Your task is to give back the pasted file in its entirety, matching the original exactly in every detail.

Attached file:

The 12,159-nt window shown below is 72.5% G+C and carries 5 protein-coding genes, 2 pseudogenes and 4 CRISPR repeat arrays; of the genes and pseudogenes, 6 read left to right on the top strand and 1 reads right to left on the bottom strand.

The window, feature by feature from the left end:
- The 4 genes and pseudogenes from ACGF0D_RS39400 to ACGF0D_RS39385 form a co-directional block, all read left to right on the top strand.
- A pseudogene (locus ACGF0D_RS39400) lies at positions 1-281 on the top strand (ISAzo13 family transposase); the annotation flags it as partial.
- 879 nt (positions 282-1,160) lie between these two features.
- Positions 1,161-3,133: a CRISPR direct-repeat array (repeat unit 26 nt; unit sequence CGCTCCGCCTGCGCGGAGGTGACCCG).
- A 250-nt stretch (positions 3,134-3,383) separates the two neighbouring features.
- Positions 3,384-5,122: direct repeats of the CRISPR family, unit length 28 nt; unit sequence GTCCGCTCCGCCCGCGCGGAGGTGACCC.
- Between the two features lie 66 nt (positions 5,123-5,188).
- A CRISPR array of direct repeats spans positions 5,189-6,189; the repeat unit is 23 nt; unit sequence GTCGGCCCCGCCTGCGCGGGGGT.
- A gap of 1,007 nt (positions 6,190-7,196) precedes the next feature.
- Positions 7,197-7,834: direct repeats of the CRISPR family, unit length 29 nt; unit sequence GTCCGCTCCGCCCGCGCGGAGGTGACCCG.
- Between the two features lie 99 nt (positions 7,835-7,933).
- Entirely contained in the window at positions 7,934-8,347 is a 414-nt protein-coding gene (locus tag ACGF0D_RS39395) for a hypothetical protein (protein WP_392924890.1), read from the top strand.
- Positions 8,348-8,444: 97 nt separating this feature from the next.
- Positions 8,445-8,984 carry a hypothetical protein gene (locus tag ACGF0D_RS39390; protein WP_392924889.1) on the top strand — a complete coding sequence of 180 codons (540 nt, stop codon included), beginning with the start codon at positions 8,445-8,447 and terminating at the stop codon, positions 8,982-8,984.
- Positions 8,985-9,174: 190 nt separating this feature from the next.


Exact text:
The 12,159-nt window shown below is 72.5% G+C and carries 5 protein-coding genes, 2 pseudogenes and 4 CRISPR repeat arrays; of the genes and pseudogenes, 6 read left to right on the top strand and 1 reads right to left on the bottom strand.

The window, feature by feature from the left end:
- The 4 genes and pseudogenes from ACGF0D_RS39400 to ACGF0D_RS39385 form a co-directional block, all read left to right on the top strand.
- A pseudogene (locus ACGF0D_RS39400) lies at positions 1-281 on the top strand (ISAzo13 family transposase); the annotation flags it as partial.
- 879 nt (positions 282-1,160) lie between these two features.
- Positions 1,161-3,133: a CRISPR direct-repeat array (repeat unit 26 nt; unit sequence CGCTCCGCCTGCGCGGAGGTGACCCG).
- A 250-nt stretch (positions 3,134-3,383) separates the two neighbouring features.
- Positions 3,384-5,122: direct repeats of the CRISPR family, unit length 28 nt; unit sequence GTCCGCTCCGCCCGCGCGGAGGTGACCC.
- Between the two features lie 66 nt (positions 5,123-5,188).
- A CRISPR array of direct repeats spans positions 5,189-6,189; the repeat unit is 23 nt; unit sequence GTCGGCCCCGCCTGCGCGGGGGT.
- A gap of 1,007 nt (positions 6,190-7,196) precedes the next feature.
- Positions 7,197-7,834: direct repeats of the CRISPR family, unit length 29 nt; unit sequence GTCCGCTCCGCCCGCGCGGAGGTGACCCG.
- Between the two features lie 99 nt (positions 7,835-7,933).
- Entirely contained in the window at positions 7,934-8,347 is a 414-nt protein-coding gene (locus tag ACGF0D_RS39395) for a hypothetical protein (protein WP_392924890.1), read from the top strand.
- Positions 8,348-8,444: 97 nt separating this feature from the next.
- Positions 8,445-8,984 carry a hypothetical protein gene (locus tag ACGF0D_RS39390; protein WP_392924889.1) on the top strand — a complete coding sequence of 180 codons (540 nt, stop codon included), beginning with the start codon at positions 8,445-8,447 and terminating at the stop codon, positions 8,982-8,984.
- Positions 8,985-9,174: 190 nt separating this feature from the next.